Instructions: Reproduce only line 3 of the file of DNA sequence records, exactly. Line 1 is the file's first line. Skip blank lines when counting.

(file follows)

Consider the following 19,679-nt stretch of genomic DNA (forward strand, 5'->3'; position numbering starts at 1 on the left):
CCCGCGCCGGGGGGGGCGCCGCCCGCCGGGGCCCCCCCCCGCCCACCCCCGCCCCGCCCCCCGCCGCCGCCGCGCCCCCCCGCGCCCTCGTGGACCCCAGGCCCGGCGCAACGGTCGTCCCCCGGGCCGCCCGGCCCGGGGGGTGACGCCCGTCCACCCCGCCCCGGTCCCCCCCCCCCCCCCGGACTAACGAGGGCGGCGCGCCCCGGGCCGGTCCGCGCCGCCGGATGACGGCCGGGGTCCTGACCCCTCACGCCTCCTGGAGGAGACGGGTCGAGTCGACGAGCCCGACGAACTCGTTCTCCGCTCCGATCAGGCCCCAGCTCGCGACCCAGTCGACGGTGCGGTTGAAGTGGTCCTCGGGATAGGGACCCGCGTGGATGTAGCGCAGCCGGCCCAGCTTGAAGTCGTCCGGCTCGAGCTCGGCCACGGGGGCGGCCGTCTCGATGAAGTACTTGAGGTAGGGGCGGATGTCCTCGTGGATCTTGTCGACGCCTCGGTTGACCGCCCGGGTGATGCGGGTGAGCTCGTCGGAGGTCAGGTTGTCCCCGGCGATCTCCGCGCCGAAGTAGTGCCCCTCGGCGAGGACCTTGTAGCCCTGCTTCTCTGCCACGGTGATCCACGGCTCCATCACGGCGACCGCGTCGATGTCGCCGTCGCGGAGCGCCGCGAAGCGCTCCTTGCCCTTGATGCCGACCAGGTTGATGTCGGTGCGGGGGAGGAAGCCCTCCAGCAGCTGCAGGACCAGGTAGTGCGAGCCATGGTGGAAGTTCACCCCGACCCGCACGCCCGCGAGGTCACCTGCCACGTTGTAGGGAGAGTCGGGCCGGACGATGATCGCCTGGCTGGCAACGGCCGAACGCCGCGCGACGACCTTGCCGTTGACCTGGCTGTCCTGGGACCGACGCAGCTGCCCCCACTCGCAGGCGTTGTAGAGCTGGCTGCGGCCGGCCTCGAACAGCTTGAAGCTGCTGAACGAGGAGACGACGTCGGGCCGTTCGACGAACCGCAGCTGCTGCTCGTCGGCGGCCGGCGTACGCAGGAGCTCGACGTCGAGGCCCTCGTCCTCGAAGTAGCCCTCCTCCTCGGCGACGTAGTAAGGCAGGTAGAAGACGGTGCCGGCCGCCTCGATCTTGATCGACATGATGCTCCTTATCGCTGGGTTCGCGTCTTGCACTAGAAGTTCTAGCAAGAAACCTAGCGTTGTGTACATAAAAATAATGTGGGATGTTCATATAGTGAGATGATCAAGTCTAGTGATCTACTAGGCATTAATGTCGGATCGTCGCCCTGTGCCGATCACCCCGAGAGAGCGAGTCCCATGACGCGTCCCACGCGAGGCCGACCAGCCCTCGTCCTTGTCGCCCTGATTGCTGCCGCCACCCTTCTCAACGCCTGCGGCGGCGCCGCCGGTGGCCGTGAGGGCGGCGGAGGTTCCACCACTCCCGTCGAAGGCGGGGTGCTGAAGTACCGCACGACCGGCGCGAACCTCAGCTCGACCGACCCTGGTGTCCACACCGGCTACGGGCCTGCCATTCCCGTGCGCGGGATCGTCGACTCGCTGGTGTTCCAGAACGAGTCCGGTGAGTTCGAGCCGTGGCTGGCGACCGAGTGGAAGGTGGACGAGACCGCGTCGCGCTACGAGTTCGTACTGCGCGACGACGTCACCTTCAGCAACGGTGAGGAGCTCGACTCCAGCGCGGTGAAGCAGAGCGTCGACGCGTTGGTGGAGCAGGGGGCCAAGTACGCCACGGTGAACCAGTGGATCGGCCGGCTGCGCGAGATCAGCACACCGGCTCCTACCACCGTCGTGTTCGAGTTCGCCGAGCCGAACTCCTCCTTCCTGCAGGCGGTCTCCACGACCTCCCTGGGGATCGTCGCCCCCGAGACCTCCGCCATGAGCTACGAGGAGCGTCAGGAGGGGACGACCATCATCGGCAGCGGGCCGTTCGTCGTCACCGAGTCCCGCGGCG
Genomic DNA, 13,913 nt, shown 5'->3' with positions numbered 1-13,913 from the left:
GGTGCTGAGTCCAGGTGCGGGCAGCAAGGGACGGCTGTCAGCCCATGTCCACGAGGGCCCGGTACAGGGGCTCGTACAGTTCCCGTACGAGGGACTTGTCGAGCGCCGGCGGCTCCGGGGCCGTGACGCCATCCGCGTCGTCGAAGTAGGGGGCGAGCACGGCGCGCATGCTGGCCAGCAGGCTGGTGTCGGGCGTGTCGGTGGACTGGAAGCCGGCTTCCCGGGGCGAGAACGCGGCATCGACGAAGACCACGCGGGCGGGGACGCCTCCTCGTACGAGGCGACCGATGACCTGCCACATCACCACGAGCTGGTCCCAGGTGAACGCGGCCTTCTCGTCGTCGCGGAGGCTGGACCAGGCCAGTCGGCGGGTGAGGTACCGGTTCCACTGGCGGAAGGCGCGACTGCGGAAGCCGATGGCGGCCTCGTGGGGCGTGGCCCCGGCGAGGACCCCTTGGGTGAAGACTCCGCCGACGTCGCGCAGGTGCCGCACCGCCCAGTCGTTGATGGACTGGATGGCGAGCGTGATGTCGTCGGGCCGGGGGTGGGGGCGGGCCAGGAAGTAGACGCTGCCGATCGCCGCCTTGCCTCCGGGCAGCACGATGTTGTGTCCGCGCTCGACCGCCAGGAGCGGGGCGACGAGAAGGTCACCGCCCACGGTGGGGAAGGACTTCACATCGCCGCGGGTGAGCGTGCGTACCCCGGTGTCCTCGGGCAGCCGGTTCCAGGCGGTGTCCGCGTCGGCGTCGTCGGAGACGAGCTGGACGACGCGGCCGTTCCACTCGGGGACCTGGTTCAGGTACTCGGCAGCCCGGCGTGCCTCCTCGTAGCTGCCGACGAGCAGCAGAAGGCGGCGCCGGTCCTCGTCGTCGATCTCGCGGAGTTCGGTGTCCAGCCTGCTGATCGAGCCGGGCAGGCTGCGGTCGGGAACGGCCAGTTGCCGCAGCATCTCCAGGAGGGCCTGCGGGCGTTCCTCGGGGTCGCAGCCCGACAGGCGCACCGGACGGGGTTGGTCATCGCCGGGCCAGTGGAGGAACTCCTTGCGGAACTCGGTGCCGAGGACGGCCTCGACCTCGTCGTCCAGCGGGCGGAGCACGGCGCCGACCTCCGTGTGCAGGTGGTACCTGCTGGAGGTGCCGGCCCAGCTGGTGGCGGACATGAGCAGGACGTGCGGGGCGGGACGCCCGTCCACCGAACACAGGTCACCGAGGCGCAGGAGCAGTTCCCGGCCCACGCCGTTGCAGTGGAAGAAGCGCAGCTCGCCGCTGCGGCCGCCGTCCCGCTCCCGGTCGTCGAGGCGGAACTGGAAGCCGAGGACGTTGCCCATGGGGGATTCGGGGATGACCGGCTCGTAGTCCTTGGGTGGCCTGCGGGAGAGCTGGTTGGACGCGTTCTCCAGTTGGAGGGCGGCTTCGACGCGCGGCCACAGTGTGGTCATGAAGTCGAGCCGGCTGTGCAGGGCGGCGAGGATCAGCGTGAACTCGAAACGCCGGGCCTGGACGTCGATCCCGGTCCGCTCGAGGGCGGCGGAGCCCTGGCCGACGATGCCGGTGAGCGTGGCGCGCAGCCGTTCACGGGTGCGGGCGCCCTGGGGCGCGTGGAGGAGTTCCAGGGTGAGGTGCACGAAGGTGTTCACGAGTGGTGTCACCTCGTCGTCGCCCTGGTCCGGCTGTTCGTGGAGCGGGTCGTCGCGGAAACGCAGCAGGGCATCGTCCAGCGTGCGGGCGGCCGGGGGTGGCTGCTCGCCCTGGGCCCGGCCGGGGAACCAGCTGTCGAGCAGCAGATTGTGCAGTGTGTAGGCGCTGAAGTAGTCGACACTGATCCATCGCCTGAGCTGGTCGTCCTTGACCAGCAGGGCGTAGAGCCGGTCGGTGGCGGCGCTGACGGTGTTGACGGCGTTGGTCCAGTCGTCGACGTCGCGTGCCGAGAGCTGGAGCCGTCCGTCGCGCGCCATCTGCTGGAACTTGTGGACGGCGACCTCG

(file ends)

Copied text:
Genomic DNA, 13,913 nt, shown 5'->3' with positions numbered 1-13,913 from the left: